2008 was a mixed year for most of us. We will like to forget it for the mishaps (financial and otherwise), but also like to remember it for the hard lessons it taught us. We have compiled a list of incidents that have affected the world during the year, most of which are not so good! We had earlier thought of restricting ourselves to five, but were tempted to increase the count to ten.
1) Fall of financial Berlin Wall
15th September 2008 was the day Lehman Brothers filed for bankruptcy. An era ended on Wall Street. This 158-year old institution, which had earlier survived the two world wars and the Great Depression, was finally liquidated on this day. None of the other financial firms was willing to acquire Lehman considering the magnitude of its potential losses.
Nobel winner economist Dr. Joseph Stiglitz compares this event to the fall of Berlin Wall. Lehman’s demise “was in many ways to market fundamentalism what the fall of the Berlin Wall was to Communism,” he says.
A market economy cannot work if people don’t have trust. People lost theirs following the demise of Lehman and Bear Stearns. With it ended (possibly) the era of excessive leverage on Wall Street. The count of global investment banks reduced from ‘five’ at the end of 2008 to ‘zero’ at the end of the year. While Lehman died, Bear Stearns and Merrill Lynch were absorbed by JP Morgan and Bank of America respectively. Goldman Sachs and Morgan Stanley converted to bank holding companies.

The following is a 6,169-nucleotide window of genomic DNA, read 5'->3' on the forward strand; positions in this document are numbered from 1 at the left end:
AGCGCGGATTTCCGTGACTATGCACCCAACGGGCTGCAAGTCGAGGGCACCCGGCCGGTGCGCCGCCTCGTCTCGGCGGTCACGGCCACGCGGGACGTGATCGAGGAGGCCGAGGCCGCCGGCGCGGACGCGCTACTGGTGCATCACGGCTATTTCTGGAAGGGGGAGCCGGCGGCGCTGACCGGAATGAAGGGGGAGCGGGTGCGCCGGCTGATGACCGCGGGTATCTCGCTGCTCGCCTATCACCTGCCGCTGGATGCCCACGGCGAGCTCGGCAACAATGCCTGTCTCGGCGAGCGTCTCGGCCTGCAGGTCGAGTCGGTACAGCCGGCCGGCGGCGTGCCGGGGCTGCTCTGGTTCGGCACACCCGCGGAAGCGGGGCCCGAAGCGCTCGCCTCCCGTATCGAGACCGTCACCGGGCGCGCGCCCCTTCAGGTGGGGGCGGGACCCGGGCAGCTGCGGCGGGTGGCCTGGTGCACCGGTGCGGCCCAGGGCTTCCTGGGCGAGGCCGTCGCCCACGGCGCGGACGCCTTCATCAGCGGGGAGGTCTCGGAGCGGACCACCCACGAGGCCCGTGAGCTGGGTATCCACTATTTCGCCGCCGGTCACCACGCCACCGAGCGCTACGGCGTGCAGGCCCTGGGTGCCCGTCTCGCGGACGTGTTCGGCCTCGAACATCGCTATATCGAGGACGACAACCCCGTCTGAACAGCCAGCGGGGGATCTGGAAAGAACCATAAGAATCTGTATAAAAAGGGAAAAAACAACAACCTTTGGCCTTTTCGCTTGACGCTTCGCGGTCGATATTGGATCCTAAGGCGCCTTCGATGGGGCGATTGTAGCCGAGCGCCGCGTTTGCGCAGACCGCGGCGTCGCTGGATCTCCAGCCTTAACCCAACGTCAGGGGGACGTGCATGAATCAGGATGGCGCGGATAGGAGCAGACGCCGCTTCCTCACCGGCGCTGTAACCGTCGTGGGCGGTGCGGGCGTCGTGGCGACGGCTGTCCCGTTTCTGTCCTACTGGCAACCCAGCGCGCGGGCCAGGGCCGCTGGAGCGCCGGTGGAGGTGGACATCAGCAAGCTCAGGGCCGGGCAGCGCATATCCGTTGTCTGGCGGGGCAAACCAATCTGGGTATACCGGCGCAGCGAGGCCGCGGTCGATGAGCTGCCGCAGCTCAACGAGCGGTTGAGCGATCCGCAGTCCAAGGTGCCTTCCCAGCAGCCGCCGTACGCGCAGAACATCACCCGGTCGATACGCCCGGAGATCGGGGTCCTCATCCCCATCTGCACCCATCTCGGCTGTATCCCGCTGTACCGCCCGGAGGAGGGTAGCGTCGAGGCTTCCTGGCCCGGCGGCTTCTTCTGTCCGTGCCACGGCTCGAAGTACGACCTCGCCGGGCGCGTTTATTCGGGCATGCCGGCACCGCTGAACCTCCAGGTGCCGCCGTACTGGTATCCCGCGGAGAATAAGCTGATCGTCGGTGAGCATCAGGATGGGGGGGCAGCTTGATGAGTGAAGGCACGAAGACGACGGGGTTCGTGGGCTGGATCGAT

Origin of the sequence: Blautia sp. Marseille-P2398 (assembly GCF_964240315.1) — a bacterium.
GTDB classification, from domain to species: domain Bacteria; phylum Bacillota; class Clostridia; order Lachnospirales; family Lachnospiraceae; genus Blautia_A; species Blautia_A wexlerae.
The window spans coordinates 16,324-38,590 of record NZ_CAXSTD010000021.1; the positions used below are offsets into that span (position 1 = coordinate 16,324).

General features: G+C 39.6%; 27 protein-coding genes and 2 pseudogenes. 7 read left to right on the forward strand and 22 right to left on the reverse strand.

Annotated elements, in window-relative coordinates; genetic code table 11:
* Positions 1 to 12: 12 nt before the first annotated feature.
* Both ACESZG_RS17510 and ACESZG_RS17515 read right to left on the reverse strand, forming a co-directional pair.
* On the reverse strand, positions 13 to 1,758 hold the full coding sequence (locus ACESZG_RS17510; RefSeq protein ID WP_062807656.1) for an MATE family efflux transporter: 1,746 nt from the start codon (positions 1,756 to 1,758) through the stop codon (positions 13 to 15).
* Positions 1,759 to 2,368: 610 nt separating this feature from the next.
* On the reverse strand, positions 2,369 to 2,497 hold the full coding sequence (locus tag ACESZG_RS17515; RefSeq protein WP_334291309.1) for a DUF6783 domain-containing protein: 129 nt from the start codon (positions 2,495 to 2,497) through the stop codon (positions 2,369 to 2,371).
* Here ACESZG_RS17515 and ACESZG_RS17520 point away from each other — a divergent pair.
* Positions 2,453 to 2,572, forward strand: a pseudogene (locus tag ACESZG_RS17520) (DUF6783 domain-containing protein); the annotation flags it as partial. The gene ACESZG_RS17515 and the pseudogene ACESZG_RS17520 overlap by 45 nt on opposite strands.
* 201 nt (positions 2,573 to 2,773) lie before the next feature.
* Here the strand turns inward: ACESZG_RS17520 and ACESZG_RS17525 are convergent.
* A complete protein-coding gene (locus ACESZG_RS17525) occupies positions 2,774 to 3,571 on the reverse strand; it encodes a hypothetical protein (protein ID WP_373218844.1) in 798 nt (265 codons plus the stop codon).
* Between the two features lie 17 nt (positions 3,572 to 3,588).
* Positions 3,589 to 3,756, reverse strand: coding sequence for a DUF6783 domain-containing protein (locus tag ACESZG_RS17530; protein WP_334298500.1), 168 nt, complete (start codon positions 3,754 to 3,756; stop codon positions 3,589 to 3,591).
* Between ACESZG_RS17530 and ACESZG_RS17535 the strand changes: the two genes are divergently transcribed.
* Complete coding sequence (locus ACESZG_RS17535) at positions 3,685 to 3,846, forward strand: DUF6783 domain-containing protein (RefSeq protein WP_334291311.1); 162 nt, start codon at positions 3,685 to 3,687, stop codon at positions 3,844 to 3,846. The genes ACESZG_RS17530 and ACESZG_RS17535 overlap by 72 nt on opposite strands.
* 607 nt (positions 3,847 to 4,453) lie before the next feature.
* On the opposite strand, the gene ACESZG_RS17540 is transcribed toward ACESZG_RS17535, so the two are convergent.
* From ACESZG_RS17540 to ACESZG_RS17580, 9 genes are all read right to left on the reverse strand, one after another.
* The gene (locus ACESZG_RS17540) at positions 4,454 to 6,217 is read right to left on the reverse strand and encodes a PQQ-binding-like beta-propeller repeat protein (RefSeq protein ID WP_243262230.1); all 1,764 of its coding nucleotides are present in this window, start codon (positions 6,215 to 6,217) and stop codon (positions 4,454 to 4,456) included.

2) Global recession
The realisation that economies, especially those in the developed world are in a stage of stagnation and decline finally set in during 2008. The National Bureau of Economic Research (NBER) confirmed the ‘recession’, twelve months after it actually began in the US. This late realisation was in spite of the increasing unemployment rates, lower consumer spending and the slowdown in real estate and auto industries.
The International Monetary Fund (IMF) expects the US to grow by 1.57% in 2008 and subsequently by 0.06% in 2009. As for the other developed nations such as the UK and Japan, it expects these economies to grow by 0.99% and 0.69% respectively in 2008 and by -0.13% and 0.47% in 2009 (real GDP). The IMF’s projection for India’s growth stands at 7.93% in 2008 and 6.94% in 2009.